Thanks to the invaluable work of MEMRI, we can watch Palestinian Authority Chairman Mahmoud Abbas declare, in an October 23 interview with Egyptian television, a clarifying statement: “I’ve said it before, and I’ll say it again,” Abbas said. “I will never recognize the Jewishness of the state, or a ‘Jewish state.'”
We’re repeatedly told that the issues surrounding the Israeli-Palestinian conflict are enormously complicated, solvable only by diplomats of unusual skill and ability, and that Israel, always Israel, must take a “chance for peace.” But in its most important respects this conflict, at its core, is quite simple: the Palestinians have yet to make their own inner peace with the existence of a Jewish state. Every failed effort at peace, beginning before Oslo and to this very day, can be traced back to this fundamental truth. Because it is an unpleasant one, many people in the West have simply refused to accept it. It is too unsettling to their premises and presuppositions. And so they proceed in self-deception, demanding that Israel make concessions with a “peace partner” that is, in fact, an implacable and lethal enemy.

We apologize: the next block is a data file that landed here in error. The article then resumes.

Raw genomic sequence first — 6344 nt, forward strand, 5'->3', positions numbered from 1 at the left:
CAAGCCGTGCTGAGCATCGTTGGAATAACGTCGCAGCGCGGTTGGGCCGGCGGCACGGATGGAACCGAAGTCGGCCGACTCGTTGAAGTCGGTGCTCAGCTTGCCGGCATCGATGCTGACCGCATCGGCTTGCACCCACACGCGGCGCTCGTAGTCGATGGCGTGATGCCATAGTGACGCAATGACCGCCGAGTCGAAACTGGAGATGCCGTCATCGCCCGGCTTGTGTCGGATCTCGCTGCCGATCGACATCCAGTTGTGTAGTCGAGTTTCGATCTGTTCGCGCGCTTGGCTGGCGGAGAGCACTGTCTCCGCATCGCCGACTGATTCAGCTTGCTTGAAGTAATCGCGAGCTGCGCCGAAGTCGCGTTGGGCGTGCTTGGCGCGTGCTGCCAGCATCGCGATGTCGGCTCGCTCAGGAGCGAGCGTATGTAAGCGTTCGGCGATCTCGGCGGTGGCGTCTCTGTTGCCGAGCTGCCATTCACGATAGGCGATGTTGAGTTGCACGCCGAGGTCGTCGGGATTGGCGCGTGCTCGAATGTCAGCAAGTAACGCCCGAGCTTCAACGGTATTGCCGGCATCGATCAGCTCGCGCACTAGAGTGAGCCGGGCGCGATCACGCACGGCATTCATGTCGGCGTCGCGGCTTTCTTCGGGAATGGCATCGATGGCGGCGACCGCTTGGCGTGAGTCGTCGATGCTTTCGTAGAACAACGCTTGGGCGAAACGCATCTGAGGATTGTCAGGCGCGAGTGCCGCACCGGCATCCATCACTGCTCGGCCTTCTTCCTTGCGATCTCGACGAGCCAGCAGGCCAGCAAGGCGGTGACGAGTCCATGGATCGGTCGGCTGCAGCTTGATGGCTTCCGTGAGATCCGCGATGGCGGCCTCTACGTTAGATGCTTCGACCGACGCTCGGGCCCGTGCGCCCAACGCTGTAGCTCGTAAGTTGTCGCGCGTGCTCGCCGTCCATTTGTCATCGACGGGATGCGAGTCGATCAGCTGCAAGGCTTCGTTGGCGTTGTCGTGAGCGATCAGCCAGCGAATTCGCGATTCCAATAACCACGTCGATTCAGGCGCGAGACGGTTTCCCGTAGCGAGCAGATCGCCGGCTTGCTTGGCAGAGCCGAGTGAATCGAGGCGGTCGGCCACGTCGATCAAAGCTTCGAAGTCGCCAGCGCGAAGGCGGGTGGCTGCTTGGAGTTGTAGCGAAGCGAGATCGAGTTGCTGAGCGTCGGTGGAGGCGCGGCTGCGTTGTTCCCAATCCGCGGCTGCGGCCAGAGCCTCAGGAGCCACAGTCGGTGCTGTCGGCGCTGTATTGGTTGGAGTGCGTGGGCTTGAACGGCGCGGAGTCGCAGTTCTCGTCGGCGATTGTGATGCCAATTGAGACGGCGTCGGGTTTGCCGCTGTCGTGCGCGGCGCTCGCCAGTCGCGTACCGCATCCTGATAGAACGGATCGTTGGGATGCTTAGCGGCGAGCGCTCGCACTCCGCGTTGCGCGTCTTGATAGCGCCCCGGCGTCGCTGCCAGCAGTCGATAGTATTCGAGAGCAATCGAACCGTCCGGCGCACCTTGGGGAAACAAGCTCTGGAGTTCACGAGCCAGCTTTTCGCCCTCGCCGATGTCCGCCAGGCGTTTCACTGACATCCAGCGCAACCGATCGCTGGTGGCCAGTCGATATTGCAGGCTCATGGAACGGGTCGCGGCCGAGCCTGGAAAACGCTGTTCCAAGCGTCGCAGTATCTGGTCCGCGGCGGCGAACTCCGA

Tactically “we may win or lose,” Faisal Husseini, a supposedly moderate figure in Yasir Arafat’s Palestinian Authority, said a decade ago. “But our yes will continue to aspire to the strategic goal, namely, to Palestine from the [Jordan] rive to the [Mediterranean] sea.”
“Whatever we get now,” he added, “cannot make us forget this supreme truth.”
That remains, now as ever, the “supreme truth” guiding the Palestinian leadership. As long as it does–as long as the malignant and murderous pathologies that afflict the Palestinian and Arab world remain–it is folly to pretend real peace is possible. Illusions, even soothing illusions, are never a substitute for reality. We have seen time and time again that basing diplomatic hopes on false assumptions is not a road to peace; it is, rather, the surest road to failure, to tragedy, and to war. I understand that this is an unpopular thing to say; but that doesn’t make it any less true or any less obvious.